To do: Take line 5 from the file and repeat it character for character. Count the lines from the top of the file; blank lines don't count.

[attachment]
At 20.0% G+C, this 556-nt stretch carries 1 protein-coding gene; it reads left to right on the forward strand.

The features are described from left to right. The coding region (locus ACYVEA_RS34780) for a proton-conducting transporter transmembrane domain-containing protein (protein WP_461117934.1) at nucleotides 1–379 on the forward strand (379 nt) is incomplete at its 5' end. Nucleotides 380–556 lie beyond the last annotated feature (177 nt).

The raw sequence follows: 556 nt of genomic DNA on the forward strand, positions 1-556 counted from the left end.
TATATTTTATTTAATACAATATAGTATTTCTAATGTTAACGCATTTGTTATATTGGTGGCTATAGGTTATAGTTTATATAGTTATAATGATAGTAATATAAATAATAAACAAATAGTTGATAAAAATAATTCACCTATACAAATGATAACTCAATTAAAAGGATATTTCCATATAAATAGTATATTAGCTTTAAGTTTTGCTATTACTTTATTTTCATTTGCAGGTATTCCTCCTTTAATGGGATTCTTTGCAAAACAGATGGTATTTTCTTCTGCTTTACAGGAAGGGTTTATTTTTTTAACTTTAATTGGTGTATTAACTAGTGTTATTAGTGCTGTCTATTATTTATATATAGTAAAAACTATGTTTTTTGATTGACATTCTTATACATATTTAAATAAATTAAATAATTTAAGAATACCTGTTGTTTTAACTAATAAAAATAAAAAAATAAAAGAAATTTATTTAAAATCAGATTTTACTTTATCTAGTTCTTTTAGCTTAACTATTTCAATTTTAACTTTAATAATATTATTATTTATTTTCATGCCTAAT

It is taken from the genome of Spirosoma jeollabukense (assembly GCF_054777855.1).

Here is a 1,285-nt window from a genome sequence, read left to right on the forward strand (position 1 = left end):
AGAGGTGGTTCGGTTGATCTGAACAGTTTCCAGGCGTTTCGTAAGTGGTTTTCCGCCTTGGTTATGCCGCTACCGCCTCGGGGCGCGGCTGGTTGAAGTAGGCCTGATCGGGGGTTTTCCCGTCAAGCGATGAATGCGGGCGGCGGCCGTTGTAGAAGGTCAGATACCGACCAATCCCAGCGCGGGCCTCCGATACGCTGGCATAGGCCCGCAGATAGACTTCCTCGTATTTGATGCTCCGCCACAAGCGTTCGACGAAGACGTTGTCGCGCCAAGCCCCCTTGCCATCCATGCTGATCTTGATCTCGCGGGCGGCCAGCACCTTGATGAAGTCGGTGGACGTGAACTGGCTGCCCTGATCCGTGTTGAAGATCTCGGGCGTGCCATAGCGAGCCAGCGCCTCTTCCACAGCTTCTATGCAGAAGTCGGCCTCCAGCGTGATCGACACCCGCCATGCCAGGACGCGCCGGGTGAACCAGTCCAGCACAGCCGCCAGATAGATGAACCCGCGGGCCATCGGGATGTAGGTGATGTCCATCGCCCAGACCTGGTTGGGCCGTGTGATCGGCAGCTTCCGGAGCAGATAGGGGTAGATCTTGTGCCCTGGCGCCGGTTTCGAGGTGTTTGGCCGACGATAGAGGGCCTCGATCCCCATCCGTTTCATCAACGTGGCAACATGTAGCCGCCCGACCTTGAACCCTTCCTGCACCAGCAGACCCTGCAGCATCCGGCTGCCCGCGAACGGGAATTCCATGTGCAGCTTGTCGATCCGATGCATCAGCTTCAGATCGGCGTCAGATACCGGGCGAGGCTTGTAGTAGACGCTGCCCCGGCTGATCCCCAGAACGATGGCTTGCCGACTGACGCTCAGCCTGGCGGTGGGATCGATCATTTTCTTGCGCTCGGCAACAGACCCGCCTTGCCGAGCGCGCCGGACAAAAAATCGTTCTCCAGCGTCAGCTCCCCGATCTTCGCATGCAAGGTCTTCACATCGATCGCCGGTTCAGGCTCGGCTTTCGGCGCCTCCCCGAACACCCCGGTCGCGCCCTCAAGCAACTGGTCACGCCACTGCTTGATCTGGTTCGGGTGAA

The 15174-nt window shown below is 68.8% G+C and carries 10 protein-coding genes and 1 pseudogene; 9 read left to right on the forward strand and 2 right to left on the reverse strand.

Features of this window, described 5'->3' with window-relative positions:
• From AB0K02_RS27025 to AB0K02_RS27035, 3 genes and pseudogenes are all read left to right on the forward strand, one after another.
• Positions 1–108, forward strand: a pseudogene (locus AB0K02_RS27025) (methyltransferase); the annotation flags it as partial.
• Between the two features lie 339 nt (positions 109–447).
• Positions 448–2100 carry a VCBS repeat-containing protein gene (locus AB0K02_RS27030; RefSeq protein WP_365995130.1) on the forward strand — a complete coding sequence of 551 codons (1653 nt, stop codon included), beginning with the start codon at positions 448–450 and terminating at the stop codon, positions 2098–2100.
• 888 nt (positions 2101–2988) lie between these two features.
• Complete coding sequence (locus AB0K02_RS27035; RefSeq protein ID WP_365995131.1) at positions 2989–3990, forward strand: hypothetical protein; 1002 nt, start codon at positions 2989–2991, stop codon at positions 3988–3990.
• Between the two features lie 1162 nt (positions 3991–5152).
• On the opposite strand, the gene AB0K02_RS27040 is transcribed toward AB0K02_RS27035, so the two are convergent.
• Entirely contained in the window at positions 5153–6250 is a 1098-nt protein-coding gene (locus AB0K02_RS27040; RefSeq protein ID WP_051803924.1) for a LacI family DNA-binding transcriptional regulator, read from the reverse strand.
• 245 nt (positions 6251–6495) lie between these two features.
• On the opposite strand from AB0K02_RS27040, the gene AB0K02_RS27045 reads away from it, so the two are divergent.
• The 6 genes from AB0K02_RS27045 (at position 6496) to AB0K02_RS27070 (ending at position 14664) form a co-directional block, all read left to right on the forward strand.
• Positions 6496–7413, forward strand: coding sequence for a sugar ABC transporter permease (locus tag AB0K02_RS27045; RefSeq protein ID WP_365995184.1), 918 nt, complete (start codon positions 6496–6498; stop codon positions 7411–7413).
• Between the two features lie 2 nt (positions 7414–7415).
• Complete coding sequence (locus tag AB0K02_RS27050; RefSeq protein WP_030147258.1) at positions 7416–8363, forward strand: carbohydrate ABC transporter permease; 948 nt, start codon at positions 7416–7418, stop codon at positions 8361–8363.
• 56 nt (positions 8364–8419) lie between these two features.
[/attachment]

It is taken from the genome of Spirosoma jeollabukense (assembly GCF_054777855.1).